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The First Cat Shot

By David F. Winkler, Ph.D.
Staff Historian

Finally on the morning of Saturday November 18, Cdr. Kenneth Whiting, the executive officer of the USS Langley, climbed into the cockpit of a PT seaplane which was positioned on that trolley contraption connected to the end of the catapult that had been installed on the flying deck of the U.S. Navy’s first aircraft carrier that was nicknamed “Little David.” What he was attempting to do would not go unnoticed. An hour earlier, representatives from five different motion picture companies set up their cameras alongside those of the Navy as the ship remained anchored in the York River. Not only did the Bureau of Naval Aeronautics Rear Adm. William A. Moffett arrive, but other notables came down from Washington including Capt. Emory Land to view the event. At 11:38 a.m. the deck log recorded “T.P. A—6048 was successfully launched from the catapult with Comdr. K. Whiting as pilot” – the first “cat shot” from a carrier in U.S. naval aviation history, much to the relief of those who watched the aircraft descend from view from the edge of the flying deck and count endless seconds until the seaplane came back in view.

It was not a flawless evolution. Whiting turned the engine up to full power and the PT roared down the deck. Apparently, lift on the seaplane’s wings caused the aircraft to foil the trip-release mechanism the Lt. Frederick W. “Horse” Pennoyer had built into his trolley contraption. Whiting succeeded in getting airborne, unaware, to Pennoyer’s horror, that bottom planking for both of his pontoons remained up on the focsile still attached to the trolley.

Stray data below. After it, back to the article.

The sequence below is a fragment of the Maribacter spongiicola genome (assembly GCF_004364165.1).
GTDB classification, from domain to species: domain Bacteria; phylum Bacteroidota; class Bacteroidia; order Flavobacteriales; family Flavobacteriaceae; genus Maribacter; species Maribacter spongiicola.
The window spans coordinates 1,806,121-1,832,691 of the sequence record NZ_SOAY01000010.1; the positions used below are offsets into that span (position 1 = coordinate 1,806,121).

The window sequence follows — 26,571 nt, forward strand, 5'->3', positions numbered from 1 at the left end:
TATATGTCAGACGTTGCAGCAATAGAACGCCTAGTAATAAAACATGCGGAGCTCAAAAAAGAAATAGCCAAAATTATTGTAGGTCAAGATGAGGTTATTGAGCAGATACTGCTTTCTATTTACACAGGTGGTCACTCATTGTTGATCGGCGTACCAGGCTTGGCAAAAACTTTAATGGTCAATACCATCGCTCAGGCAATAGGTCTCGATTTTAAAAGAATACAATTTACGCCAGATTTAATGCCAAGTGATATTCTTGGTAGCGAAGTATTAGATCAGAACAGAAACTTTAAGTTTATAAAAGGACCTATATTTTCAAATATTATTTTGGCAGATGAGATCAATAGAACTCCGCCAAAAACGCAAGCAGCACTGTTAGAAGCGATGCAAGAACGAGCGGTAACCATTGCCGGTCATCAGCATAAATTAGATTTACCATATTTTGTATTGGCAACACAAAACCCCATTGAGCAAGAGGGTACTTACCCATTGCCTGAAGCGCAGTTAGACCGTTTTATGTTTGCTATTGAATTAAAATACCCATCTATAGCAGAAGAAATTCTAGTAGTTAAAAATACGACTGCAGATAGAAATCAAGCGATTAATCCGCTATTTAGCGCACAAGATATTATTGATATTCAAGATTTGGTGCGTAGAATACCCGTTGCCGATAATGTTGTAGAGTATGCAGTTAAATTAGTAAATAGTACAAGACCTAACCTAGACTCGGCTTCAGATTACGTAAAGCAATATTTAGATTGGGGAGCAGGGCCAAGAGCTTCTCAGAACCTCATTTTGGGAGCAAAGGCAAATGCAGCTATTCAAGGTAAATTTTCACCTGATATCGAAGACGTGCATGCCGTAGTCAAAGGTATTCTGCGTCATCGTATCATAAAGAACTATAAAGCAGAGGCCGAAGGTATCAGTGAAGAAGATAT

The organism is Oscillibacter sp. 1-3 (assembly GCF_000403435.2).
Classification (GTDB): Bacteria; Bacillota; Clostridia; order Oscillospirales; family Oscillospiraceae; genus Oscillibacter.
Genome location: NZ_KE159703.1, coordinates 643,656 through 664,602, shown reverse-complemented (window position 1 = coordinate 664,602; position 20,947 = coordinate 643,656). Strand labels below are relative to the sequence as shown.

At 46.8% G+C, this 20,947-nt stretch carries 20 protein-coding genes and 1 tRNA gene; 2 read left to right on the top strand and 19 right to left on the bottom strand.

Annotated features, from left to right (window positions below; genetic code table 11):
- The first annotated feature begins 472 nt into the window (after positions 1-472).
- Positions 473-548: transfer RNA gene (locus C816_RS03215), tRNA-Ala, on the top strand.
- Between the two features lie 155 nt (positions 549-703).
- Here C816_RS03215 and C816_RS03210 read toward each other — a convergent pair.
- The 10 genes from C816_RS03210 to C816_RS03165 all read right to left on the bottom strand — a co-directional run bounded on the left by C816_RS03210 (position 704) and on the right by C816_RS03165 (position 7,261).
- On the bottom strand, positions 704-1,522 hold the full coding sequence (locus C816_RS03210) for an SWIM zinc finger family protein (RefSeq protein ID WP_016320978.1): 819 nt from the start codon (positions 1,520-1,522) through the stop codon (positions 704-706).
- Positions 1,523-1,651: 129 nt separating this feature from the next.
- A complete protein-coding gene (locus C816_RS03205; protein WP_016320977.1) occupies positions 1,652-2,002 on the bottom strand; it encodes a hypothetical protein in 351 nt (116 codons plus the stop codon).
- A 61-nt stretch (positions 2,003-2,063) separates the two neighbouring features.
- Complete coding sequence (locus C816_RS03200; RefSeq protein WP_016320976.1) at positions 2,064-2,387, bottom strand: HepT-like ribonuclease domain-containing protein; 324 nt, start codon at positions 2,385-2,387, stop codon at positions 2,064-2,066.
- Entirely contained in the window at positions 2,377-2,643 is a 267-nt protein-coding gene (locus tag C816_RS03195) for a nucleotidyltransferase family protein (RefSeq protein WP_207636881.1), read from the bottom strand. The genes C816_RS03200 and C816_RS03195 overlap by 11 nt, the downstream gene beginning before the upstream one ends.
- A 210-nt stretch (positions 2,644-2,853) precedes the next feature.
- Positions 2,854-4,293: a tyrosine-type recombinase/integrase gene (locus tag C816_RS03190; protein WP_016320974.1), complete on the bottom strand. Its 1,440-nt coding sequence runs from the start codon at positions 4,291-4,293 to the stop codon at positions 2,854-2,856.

With Whiting flying the plane around Langley, with hands on deck pointing up to him to alert him of the damaged pontoons. With Langley’s crane swung out in anticipation of hoisting Whiting and the PT back aboard, calmly landed and pulled up under the crane hook, latching on before water had a chance to fill to pontoons. Langley’s crane then hauled the plane out of the York River.

With news of Whiting’s successful cat shot, Moffett would go before the House Appropriations Committee on November 22, to make a case for additional funding. He noted what that the British were still well ahead with regards to carrier aviation but the United States had a lead with regards to naval aviation on ships in general – given the number of catapults that were being installed on battleships and cruisers with an aim towards deploying aircraft to destroyers and submarines.

For a view of the catapult and a later takeoff by “Horse” Pennoyer see:

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